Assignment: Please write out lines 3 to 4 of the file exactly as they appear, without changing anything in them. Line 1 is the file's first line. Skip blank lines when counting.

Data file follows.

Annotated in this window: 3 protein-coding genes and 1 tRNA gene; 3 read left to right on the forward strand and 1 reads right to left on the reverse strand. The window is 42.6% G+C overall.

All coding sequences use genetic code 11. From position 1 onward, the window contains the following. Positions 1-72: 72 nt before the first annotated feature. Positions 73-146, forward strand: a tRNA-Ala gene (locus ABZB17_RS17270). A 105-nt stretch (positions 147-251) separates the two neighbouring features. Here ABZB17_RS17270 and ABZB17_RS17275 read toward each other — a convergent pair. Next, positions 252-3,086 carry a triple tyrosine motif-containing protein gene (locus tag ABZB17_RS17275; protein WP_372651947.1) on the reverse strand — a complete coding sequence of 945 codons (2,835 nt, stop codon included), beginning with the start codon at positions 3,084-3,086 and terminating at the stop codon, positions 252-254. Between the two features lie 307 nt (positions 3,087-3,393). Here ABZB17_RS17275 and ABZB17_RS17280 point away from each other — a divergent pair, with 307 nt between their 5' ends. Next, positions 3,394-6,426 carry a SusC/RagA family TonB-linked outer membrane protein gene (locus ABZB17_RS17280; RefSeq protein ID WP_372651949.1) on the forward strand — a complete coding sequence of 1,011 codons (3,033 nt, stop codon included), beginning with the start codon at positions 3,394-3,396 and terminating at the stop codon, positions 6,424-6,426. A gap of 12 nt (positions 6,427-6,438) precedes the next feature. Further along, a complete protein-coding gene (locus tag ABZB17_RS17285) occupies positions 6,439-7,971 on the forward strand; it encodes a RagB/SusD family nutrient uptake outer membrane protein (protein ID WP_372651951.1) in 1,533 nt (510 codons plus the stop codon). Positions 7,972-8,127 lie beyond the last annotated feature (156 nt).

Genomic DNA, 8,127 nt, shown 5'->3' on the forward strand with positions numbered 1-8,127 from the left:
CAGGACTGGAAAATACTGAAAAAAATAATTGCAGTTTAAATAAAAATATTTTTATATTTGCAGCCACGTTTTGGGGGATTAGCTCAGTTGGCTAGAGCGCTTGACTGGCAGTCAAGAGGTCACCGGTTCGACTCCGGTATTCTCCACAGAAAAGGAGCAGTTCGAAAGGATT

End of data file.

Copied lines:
Genomic DNA, 8,127 nt, shown 5'->3' on the forward strand with positions numbered 1-8,127 from the left:
CAGGACTGGAAAATACTGAAAAAAATAATTGCAGTTTAAATAAAAATATTTTTATATTTGCAGCCACGTTTTGGGGGATTAGCTCAGTTGGCTAGAGCGCTTGACTGGCAGTCAAGAGGTCACCGGTTCGACTCCGGTATTCTCCACAGAAAAGGAGCAGTTCGAAAGGATT